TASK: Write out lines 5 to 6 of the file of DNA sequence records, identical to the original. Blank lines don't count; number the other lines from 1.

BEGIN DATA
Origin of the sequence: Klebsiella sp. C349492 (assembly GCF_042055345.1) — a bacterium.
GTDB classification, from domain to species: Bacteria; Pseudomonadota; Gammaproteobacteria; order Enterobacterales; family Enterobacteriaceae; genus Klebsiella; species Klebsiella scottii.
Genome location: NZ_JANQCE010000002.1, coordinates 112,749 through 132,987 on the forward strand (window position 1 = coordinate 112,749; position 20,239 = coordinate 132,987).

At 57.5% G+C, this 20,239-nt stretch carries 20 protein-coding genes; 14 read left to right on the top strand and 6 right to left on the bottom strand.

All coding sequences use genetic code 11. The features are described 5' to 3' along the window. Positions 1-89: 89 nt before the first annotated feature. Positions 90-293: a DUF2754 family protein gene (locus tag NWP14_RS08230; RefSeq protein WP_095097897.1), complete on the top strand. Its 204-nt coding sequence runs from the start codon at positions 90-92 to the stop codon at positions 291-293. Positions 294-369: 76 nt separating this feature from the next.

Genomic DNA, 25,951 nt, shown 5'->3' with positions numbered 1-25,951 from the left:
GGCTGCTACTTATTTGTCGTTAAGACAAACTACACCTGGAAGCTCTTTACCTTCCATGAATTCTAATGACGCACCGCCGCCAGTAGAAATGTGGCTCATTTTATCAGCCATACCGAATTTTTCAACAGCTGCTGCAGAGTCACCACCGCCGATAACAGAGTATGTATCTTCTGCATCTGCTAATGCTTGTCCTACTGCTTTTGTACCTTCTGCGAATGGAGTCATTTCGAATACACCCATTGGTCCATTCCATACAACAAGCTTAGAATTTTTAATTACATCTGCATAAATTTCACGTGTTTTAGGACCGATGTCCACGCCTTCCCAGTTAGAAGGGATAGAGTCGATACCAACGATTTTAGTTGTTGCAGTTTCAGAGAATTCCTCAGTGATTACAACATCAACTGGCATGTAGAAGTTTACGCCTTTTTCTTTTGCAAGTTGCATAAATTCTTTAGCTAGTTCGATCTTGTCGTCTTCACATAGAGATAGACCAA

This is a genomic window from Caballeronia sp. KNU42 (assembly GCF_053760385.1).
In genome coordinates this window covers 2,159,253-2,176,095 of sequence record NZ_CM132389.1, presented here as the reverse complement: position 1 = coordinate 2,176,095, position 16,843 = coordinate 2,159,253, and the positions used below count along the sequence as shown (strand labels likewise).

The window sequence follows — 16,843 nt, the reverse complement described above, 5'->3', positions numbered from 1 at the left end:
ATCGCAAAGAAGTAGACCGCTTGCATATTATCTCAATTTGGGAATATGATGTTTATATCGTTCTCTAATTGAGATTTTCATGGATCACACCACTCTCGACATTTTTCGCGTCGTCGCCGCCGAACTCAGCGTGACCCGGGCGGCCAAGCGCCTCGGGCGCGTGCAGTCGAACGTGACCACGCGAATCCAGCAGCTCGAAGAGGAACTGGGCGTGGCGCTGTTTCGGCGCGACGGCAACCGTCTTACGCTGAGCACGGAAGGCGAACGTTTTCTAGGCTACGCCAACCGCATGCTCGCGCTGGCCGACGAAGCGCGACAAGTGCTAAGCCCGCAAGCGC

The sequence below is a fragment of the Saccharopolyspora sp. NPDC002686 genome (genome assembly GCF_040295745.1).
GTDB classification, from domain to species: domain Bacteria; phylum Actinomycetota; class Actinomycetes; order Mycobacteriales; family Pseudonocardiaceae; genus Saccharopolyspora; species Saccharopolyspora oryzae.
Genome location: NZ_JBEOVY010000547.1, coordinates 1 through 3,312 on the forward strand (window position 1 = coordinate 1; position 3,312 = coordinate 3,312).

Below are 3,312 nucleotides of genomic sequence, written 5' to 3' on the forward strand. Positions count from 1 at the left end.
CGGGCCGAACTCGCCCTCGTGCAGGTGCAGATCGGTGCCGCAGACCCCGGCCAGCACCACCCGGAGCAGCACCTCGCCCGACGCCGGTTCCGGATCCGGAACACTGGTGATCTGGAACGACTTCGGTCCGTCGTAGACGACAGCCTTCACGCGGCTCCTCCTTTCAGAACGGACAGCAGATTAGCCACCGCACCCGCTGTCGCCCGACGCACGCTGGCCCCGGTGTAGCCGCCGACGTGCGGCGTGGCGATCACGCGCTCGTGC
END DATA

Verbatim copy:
All coding sequences use genetic code 11. The features are described 5' to 3' along the window. Positions 1-89: 89 nt before the first annotated feature. Positions 90-293: a DUF2754 family protein gene (locus tag NWP14_RS08230; RefSeq protein WP_095097897.1), complete on the top strand. Its 204-nt coding sequence runs from the start codon at positions 90-92 to the stop codon at positions 291-293. Positions 294-369: 76 nt separating this feature from the next.

Genomic DNA, 25,951 nt, shown 5'->3' with positions numbered 1-25,951 from the left: